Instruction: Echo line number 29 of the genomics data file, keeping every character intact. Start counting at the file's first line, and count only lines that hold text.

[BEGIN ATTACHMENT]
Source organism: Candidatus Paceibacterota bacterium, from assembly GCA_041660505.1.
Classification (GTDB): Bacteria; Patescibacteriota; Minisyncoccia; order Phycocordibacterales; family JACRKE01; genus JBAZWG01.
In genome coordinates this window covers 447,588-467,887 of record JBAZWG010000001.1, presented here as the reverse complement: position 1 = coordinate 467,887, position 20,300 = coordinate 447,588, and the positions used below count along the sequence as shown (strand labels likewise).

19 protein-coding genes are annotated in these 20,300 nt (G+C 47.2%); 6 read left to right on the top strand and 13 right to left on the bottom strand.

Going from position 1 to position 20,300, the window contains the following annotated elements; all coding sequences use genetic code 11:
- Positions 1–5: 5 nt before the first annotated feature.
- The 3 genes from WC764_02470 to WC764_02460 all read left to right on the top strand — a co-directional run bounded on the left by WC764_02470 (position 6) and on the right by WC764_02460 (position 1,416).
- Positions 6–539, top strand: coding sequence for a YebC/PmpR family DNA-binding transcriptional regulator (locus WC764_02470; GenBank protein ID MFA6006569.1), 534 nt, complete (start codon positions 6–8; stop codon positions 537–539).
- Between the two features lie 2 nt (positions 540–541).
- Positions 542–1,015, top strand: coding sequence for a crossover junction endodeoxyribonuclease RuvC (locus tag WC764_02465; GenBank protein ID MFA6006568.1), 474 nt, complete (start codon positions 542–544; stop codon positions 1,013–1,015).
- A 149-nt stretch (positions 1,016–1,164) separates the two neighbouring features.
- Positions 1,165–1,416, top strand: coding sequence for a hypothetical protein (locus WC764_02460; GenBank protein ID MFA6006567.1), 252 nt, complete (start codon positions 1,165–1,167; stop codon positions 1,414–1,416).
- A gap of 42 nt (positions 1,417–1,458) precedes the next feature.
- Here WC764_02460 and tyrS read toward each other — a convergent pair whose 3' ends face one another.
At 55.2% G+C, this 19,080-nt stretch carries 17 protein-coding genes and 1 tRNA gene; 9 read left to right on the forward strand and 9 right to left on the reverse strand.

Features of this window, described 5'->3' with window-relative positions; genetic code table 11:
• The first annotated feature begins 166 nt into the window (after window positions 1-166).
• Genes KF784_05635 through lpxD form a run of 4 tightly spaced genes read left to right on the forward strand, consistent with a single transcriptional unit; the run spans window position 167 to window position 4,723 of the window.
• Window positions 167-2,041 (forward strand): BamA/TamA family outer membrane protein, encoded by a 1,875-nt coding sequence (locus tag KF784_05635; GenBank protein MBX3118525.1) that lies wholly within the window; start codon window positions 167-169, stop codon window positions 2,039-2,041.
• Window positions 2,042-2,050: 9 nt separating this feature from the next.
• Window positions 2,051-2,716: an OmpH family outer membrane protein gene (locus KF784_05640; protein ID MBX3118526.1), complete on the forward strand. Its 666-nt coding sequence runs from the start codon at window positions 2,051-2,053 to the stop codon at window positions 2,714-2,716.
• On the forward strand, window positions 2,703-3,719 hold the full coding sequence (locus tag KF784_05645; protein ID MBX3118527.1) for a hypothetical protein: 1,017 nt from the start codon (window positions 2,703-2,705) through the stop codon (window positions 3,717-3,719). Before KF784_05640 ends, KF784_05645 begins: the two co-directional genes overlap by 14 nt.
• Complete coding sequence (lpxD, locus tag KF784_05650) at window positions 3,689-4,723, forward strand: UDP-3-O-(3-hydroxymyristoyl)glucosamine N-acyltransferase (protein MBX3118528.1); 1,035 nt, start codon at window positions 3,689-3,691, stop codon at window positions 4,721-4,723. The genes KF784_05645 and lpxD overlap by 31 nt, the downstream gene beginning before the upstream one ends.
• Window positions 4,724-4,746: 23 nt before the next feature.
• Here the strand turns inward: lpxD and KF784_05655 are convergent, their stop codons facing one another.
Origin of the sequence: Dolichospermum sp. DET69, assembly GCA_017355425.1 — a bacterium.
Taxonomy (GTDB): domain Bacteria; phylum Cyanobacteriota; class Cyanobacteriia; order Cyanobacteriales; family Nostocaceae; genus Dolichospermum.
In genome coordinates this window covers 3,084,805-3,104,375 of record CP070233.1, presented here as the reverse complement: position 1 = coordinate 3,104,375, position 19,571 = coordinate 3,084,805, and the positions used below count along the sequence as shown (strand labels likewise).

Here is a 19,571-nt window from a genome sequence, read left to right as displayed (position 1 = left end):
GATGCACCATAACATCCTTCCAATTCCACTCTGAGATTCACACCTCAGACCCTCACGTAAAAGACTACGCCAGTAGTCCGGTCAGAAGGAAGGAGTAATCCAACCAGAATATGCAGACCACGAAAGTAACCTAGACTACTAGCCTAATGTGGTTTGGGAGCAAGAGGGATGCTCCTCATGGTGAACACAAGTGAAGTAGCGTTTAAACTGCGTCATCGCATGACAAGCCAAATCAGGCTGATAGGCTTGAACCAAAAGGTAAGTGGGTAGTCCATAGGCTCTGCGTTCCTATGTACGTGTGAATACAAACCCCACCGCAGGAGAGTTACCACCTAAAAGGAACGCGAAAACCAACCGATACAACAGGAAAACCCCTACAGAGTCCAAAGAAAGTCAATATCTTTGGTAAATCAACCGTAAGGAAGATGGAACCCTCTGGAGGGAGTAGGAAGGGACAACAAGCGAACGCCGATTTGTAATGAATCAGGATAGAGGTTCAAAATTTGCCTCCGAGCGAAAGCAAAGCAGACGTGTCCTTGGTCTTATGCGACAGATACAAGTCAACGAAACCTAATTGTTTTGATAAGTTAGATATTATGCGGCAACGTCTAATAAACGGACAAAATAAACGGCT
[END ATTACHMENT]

Here is a 19,571-nt window from a genome sequence, read left to right as displayed (position 1 = left end):